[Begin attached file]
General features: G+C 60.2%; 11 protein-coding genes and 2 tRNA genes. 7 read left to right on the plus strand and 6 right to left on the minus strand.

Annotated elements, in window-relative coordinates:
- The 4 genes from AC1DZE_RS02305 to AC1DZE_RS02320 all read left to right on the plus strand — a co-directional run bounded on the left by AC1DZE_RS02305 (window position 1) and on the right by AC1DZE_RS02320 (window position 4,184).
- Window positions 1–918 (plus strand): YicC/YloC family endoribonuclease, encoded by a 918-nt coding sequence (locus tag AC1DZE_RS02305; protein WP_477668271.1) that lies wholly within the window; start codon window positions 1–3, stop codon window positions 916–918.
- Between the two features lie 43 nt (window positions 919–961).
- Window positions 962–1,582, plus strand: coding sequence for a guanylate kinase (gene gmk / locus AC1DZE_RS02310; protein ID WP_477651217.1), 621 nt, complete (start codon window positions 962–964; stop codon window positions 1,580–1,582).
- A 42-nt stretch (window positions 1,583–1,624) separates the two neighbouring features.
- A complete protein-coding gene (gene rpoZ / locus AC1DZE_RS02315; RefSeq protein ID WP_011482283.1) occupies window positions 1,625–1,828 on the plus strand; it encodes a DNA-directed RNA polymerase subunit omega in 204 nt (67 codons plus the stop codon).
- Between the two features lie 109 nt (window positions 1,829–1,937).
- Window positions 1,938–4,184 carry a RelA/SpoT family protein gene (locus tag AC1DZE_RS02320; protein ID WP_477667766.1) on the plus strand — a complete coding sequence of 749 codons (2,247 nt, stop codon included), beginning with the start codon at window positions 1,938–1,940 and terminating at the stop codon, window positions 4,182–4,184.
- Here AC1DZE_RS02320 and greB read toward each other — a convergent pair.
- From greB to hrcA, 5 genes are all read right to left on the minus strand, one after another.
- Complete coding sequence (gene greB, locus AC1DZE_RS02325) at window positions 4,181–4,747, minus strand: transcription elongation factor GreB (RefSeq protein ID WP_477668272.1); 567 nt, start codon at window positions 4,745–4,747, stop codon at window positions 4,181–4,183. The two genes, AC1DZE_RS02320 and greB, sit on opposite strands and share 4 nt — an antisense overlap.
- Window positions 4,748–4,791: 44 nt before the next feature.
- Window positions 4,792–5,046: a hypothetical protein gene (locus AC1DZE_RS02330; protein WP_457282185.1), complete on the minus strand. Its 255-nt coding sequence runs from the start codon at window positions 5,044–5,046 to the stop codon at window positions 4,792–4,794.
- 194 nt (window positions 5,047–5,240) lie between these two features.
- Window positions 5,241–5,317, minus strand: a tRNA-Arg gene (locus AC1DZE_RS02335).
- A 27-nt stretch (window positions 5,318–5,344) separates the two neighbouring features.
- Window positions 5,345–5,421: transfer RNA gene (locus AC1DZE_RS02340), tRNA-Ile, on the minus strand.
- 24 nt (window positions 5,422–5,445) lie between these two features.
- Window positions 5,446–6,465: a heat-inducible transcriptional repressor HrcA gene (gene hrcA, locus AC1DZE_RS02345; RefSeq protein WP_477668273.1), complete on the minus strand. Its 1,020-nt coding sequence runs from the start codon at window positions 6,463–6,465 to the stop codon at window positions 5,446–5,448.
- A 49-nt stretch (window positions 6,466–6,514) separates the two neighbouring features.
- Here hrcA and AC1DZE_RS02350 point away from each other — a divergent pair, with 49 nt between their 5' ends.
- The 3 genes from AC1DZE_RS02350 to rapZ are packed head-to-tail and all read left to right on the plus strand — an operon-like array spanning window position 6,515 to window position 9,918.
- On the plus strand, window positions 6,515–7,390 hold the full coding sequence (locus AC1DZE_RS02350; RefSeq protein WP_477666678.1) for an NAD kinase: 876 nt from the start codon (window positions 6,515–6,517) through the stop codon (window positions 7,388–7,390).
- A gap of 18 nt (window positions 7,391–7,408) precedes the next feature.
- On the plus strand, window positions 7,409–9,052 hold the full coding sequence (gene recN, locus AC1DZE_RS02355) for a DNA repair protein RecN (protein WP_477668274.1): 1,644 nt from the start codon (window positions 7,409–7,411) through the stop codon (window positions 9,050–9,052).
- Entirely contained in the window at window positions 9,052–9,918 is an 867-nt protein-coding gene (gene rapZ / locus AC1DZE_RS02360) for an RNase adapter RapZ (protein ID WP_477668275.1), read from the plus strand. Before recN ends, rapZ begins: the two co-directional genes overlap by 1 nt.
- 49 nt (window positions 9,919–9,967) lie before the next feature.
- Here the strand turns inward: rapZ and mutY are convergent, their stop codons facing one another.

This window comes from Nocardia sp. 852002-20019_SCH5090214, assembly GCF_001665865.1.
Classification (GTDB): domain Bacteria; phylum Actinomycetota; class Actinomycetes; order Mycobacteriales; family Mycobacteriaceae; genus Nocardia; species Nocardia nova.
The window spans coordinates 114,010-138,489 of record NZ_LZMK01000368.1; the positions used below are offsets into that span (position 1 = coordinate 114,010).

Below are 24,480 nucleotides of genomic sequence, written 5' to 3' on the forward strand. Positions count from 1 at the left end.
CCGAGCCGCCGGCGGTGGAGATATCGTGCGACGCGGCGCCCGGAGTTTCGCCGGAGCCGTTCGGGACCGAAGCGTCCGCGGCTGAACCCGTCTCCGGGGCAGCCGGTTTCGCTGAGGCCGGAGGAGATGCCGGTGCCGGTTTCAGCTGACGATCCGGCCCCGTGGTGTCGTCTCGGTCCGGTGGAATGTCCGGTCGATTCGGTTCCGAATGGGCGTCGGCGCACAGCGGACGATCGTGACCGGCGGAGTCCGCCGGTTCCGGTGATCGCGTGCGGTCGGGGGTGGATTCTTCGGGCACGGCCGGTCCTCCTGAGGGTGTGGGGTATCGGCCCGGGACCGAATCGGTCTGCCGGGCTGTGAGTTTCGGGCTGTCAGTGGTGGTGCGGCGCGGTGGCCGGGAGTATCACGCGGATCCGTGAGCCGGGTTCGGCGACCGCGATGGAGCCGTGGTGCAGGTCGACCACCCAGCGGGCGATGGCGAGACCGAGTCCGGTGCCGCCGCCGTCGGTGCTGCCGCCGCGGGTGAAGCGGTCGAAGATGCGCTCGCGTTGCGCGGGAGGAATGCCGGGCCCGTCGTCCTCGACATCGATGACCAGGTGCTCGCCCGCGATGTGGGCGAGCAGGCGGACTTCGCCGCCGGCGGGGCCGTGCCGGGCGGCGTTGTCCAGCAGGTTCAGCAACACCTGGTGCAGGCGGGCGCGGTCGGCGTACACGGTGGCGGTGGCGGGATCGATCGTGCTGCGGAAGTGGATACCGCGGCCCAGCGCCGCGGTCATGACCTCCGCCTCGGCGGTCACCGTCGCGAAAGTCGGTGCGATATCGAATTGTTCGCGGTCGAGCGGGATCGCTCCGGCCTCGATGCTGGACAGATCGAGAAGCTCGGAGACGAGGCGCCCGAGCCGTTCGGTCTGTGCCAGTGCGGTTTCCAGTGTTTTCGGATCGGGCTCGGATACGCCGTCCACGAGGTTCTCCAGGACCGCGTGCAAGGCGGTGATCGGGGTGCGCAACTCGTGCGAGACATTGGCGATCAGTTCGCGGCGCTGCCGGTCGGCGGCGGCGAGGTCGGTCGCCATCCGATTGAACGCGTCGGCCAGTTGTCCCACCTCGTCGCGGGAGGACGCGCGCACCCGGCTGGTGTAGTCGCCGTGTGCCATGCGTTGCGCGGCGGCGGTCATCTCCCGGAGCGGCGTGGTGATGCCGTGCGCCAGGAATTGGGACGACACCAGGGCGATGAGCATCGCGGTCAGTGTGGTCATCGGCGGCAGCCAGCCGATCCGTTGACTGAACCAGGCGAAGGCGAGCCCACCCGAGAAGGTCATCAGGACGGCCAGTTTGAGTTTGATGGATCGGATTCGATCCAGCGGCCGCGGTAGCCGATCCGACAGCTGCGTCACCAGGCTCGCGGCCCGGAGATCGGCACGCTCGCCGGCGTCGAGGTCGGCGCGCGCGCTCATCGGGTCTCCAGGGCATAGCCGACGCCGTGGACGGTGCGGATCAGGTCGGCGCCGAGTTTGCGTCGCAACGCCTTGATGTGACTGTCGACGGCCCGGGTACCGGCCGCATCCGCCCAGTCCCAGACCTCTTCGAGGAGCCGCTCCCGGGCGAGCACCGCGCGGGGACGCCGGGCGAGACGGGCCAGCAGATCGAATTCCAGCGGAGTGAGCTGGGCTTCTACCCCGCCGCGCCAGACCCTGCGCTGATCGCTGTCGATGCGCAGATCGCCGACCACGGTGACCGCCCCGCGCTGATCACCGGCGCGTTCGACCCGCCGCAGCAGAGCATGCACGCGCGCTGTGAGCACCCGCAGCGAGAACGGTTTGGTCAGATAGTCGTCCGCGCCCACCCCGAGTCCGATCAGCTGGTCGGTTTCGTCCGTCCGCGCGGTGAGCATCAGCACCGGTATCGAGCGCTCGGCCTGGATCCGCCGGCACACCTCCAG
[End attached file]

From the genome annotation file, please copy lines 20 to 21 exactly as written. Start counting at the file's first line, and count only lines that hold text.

- 24 nt (window positions 5,422–5,445) lie between these two features.
- Window positions 5,446–6,465: a heat-inducible transcriptional repressor HrcA gene (gene hrcA, locus AC1DZE_RS02345; RefSeq protein WP_477668273.1), complete on the minus strand. Its 1,020-nt coding sequence runs from the start codon at window positions 6,463–6,465 to the stop codon at window positions 5,446–5,448.